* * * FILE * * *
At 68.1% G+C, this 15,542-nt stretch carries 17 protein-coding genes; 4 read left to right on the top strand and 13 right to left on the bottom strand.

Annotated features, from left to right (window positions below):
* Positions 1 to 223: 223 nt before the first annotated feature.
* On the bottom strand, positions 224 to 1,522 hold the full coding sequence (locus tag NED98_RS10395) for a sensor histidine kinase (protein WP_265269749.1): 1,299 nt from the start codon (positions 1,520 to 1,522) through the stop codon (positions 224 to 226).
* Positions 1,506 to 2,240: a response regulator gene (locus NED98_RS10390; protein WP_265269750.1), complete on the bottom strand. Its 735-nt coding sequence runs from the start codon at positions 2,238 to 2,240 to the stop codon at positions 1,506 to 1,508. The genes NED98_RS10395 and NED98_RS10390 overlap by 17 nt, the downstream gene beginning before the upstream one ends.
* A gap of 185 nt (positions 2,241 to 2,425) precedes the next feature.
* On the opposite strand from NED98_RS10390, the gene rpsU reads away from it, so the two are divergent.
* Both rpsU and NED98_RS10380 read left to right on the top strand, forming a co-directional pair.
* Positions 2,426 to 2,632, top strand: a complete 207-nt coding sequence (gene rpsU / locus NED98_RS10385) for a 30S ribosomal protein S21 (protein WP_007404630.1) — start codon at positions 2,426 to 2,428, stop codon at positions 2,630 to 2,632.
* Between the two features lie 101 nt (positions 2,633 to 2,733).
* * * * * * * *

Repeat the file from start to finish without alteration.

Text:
At 68.1% G+C, this 15,542-nt stretch carries 17 protein-coding genes; 4 read left to right on the top strand and 13 right to left on the bottom strand.

Annotated features, from left to right (window positions below):
* Positions 1 to 223: 223 nt before the first annotated feature.
* On the bottom strand, positions 224 to 1,522 hold the full coding sequence (locus tag NED98_RS10395) for a sensor histidine kinase (protein WP_265269749.1): 1,299 nt from the start codon (positions 1,520 to 1,522) through the stop codon (positions 224 to 226).
* Positions 1,506 to 2,240: a response regulator gene (locus NED98_RS10390; protein WP_265269750.1), complete on the bottom strand. Its 735-nt coding sequence runs from the start codon at positions 2,238 to 2,240 to the stop codon at positions 1,506 to 1,508. The genes NED98_RS10395 and NED98_RS10390 overlap by 17 nt, the downstream gene beginning before the upstream one ends.
* A gap of 185 nt (positions 2,241 to 2,425) precedes the next feature.
* On the opposite strand from NED98_RS10390, the gene rpsU reads away from it, so the two are divergent.
* Both rpsU and NED98_RS10380 read left to right on the top strand, forming a co-directional pair.
* Positions 2,426 to 2,632, top strand: a complete 207-nt coding sequence (gene rpsU / locus NED98_RS10385) for a 30S ribosomal protein S21 (protein WP_007404630.1) — start codon at positions 2,426 to 2,428, stop codon at positions 2,630 to 2,632.
* Between the two features lie 101 nt (positions 2,633 to 2,733).